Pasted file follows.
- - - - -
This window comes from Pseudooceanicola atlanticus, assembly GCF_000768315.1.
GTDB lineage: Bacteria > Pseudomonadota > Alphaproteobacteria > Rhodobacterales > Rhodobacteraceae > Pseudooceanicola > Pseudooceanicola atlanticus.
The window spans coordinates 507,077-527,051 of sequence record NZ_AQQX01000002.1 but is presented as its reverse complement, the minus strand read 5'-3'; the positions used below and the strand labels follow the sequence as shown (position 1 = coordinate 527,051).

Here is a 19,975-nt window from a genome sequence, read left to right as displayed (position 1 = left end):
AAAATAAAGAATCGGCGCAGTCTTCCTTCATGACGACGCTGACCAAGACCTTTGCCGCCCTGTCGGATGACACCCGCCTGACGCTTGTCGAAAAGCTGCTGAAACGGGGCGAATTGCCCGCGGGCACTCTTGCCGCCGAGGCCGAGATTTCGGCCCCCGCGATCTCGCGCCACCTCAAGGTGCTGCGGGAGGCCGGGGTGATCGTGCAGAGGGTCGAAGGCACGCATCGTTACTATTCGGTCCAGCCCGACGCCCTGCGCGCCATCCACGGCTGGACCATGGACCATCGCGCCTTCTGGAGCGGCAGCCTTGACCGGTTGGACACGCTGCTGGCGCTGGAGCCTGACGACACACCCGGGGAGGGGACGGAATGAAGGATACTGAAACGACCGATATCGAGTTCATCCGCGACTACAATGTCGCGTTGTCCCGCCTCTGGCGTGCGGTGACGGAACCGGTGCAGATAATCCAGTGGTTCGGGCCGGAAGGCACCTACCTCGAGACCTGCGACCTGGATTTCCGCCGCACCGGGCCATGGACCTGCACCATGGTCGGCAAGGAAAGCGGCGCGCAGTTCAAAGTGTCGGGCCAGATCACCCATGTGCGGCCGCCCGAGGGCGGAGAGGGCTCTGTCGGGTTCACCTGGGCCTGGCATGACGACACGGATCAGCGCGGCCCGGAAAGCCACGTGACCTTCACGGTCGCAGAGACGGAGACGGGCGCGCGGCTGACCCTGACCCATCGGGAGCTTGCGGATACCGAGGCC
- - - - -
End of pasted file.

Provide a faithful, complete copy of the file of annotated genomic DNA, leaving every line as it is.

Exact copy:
This window comes from Pseudooceanicola atlanticus, assembly GCF_000768315.1.
GTDB lineage: Bacteria > Pseudomonadota > Alphaproteobacteria > Rhodobacterales > Rhodobacteraceae > Pseudooceanicola > Pseudooceanicola atlanticus.
The window spans coordinates 507,077-527,051 of sequence record NZ_AQQX01000002.1 but is presented as its reverse complement, the minus strand read 5'-3'; the positions used below and the strand labels follow the sequence as shown (position 1 = coordinate 527,051).

Here is a 19,975-nt window from a genome sequence, read left to right as displayed (position 1 = left end):
AAAATAAAGAATCGGCGCAGTCTTCCTTCATGACGACGCTGACCAAGACCTTTGCCGCCCTGTCGGATGACACCCGCCTGACGCTTGTCGAAAAGCTGCTGAAACGGGGCGAATTGCCCGCGGGCACTCTTGCCGCCGAGGCCGAGATTTCGGCCCCCGCGATCTCGCGCCACCTCAAGGTGCTGCGGGAGGCCGGGGTGATCGTGCAGAGGGTCGAAGGCACGCATCGTTACTATTCGGTCCAGCCCGACGCCCTGCGCGCCATCCACGGCTGGACCATGGACCATCGCGCCTTCTGGAGCGGCAGCCTTGACCGGTTGGACACGCTGCTGGCGCTGGAGCCTGACGACACACCCGGGGAGGGGACGGAATGAAGGATACTGAAACGACCGATATCGAGTTCATCCGCGACTACAATGTCGCGTTGTCCCGCCTCTGGCGTGCGGTGACGGAACCGGTGCAGATAATCCAGTGGTTCGGGCCGGAAGGCACCTACCTCGAGACCTGCGACCTGGATTTCCGCCGCACCGGGCCATGGACCTGCACCATGGTCGGCAAGGAAAGCGGCGCGCAGTTCAAAGTGTCGGGCCAGATCACCCATGTGCGGCCGCCCGAGGGCGGAGAGGGCTCTGTCGGGTTCACCTGGGCCTGGCATGACGACACGGATCAGCGCGGCCCGGAAAGCCACGTGACCTTCACGGTCGCAGAGACGGAGACGGGCGCGCGGCTGACCCTGACCCATCGGGAGCTTGCGGATACCGAGGCC